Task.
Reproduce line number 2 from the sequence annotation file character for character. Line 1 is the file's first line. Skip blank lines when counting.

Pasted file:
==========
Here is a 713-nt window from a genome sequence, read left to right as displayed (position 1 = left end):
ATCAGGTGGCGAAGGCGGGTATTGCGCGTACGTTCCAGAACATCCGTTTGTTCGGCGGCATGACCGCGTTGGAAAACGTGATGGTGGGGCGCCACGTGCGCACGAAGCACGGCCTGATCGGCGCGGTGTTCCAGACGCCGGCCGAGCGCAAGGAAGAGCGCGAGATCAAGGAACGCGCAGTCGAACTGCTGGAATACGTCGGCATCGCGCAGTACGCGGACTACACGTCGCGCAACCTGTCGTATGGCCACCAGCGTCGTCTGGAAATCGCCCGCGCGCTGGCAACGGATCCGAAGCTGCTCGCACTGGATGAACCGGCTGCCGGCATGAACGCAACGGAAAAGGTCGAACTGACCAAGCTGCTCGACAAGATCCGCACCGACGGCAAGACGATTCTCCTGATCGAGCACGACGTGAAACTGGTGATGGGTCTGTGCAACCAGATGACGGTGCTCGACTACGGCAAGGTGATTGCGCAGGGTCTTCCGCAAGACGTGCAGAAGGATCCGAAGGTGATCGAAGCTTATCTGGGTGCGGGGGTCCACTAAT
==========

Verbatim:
ATCAGGTGGCGAAGGCGGGTATTGCGCGTACGTTCCAGAACATCCGTTTGTTCGGCGGCATGACCGCGTTGGAAAACGTGATGGTGGGGCGCCACGTGCGCACGAAGCACGGCCTGATCGGCGCGGTGTTCCAGACGCCGGCCGAGCGCAAGGAAGAGCGCGAGATCAAGGAACGCGCAGTCGAACTGCTGGAATACGTCGGCATCGCGCAGTACGCGGACTACACGTCGCGCAACCTGTCGTATGGCCACCAGCGTCGTCTGGAAATCGCCCGCGCGCTGGCAACGGATCCGAAGCTGCTCGCACTGGATGAACCGGCTGCCGGCATGAACGCAACGGAAAAGGTCGAACTGACCAAGCTGCTCGACAAGATCCGCACCGACGGCAAGACGATTCTCCTGATCGAGCACGACGTGAAACTGGTGATGGGTCTGTGCAACCAGATGACGGTGCTCGACTACGGCAAGGTGATTGCGCAGGGTCTTCCGCAAGACGTGCAGAAGGATCCGAAGGTGATCGAAGCTTATCTGGGTGCGGGGGTCCACTAAT